Long ago, running barefoot through a patch of sweet clover and playing Red Rover was a favorite afternoon pastime for a summer day, and it almost always included stepping on a bee or two. Now, clover has been replaced by green lawns, and bees have been attacked by an unknown parasite that is killing hives throughout the United States.
In our area, hives have been depleted even more due to mosquito control. Herbicides and pesticides can be toxic to bees, but there are many bee-friendly plant-based fertilizers and pesticides available at local nurseries for home use.
If you have fewer blooms on your flowers and shrubs, less fruit on your trees and smaller vegetable crops, it could be due in part to a smaller bee population. Here are some tips on making your garden bee friendly.
Bees visit flowers to collect nectar and pollen for food. Open-faced blooms with single flower tops make the most pollen and provide easy access. Zinnias, daisies, coneflowers and dianthus are a few favorites with long bloom time.
In our area it’s possible to have nectar producing plants almost all year. When planning your garden, choose plants that bloom in spring, summer and fall. In winter, add a few blooming plants in containers placed in a sunny spot near a doorway or under an eave for shelter. Hybridized plants have very little nectar, so avoid these for attracting bees.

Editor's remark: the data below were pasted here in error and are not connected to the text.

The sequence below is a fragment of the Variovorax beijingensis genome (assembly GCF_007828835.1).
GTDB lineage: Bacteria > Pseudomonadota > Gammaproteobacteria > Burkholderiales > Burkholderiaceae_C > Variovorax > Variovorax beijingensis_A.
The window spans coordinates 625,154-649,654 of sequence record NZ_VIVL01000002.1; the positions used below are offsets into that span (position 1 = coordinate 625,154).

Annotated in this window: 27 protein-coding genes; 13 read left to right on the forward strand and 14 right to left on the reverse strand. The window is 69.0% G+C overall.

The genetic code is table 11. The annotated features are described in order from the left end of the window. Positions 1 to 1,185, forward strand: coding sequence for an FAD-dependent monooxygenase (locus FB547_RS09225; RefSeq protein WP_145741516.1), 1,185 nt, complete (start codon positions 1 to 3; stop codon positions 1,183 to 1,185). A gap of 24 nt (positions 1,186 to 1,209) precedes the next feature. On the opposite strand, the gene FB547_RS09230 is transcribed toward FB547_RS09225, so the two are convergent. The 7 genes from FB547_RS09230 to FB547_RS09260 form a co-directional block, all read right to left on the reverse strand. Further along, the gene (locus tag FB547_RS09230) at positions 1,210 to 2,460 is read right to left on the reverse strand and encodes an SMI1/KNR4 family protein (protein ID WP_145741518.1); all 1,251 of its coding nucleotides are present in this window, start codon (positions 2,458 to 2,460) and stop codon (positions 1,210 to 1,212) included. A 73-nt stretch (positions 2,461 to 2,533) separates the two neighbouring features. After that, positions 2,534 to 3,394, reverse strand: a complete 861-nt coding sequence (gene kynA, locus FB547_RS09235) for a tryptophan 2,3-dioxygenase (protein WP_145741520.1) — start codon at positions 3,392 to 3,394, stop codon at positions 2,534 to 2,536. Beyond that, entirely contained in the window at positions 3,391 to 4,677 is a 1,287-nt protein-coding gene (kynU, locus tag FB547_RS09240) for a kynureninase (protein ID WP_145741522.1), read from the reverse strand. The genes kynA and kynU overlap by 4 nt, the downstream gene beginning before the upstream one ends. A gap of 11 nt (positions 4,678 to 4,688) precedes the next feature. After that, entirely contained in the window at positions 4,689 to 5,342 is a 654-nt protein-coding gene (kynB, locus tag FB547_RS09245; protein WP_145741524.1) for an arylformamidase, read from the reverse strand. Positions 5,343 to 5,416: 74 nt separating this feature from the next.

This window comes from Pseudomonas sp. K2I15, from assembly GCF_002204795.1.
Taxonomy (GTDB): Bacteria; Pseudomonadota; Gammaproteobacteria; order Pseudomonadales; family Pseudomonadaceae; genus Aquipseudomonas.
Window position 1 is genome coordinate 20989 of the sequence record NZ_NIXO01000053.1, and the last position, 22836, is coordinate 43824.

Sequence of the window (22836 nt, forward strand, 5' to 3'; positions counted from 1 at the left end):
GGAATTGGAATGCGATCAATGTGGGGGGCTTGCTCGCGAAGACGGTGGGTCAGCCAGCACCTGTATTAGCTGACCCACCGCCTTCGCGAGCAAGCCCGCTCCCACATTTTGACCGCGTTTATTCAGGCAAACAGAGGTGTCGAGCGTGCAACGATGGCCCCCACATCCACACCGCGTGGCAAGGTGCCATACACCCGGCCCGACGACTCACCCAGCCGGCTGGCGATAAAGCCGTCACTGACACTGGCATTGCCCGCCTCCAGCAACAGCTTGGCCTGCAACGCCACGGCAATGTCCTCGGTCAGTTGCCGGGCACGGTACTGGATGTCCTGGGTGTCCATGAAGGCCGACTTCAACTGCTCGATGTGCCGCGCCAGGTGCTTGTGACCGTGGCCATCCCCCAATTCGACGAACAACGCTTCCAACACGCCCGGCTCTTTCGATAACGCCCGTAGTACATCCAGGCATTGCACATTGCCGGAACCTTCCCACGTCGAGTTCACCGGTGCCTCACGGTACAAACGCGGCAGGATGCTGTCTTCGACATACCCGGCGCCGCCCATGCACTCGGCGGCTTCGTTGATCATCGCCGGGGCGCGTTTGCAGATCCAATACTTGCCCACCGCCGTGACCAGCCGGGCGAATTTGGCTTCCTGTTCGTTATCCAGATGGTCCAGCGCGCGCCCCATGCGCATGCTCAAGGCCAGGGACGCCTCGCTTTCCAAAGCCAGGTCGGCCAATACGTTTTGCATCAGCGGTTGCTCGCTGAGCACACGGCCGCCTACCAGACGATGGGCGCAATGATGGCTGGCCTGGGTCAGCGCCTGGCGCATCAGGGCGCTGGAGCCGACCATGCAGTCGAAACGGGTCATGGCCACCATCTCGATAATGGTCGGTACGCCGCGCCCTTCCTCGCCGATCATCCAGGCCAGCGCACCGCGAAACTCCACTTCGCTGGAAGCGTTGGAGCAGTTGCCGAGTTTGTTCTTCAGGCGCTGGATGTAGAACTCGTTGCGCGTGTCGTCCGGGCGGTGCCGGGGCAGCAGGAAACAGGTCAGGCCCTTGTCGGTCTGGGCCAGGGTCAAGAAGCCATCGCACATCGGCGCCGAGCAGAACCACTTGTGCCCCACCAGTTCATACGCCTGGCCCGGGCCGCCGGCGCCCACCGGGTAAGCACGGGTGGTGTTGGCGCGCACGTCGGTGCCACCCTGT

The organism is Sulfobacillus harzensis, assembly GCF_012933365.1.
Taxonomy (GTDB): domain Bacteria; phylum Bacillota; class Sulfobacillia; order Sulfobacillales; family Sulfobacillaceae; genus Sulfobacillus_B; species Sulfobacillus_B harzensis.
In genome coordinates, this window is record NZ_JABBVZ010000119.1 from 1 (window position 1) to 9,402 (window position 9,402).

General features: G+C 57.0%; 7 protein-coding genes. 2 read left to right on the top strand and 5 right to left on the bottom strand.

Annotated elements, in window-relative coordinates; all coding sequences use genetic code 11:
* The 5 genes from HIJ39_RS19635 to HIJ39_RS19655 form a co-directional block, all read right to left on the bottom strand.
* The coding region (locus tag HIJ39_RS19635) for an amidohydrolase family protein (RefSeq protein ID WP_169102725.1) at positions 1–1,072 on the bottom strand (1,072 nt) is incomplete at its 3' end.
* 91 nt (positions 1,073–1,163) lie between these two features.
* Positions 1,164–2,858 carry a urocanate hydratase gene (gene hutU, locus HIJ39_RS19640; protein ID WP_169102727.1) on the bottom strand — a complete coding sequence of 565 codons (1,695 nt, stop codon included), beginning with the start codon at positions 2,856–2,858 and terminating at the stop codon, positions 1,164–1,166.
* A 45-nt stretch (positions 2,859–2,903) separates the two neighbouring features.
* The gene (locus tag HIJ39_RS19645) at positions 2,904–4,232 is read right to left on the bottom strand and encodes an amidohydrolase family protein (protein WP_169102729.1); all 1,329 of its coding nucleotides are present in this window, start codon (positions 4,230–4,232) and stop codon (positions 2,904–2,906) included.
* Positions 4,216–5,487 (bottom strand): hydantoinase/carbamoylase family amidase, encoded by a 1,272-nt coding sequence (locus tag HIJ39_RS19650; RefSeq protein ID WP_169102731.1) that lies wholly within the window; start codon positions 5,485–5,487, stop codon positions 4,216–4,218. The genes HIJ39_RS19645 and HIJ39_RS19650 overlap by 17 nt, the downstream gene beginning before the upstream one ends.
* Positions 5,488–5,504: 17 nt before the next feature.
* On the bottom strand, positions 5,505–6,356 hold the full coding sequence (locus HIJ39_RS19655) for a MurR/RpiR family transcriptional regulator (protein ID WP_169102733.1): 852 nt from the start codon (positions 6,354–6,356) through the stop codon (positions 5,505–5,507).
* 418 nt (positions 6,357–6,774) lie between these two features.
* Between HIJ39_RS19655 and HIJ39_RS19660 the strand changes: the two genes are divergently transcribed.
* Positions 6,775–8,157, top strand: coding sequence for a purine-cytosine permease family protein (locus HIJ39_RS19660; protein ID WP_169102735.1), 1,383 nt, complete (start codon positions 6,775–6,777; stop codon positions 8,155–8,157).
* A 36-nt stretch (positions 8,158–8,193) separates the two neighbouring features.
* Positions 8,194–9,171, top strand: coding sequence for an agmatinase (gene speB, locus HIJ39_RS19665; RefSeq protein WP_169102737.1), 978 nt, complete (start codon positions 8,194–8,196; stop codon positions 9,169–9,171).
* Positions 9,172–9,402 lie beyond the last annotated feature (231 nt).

Place small shallow dishes around your garden filled with a few pebbles and just enough water to cover the bottom. Both bees and frogs will appreciate it, which means more blooms for you and fewer insects on your plants.
A favorite watering hole for bees in my garden is a pot of flowers in a ceramic tray of pebbles on a table in front of my swing. I enjoy sitting with my coffee and newspaper in the morning, visiting with the early shift sitting on the rim, bobbing heads and refreshing themselves in the cool water from my rain barrel.
Did you know that many of your neighbors have their own backyard beehives and are enjoying not only a healthy garden, but honey, too? Find out how to attract bees to your garden and acquire a hive of your own by attending the Jefferson County Horticulture Committee’s bee seminar from 9 a.m. to 4 p.m. on Saturday, Aug. 25 at the Jefferson County AgriLife Auditorium, 1225 Pearl St. in downtown Beaumont. The $25 fee includes lunch.
Local beekeeper Bryan Muldrow will present “Introduction to Honeybees” and Benny Roades of Shangri La Botanical Gardens and Nature Center in Orange will offer “Top Bar Hives for Backyard Gardeners.” For more information, call 409-835-8461.
In our grown-up lives, we are dependent on our bee friends, and while they might still sting, we want to encourage them to enjoy our gardens.
Ann Bares is a Jefferson County Master Gardener and Horticulture Committee member. Reach her at email@example.com. Reach the Jefferson County Master Gardeners at 409-835-8461.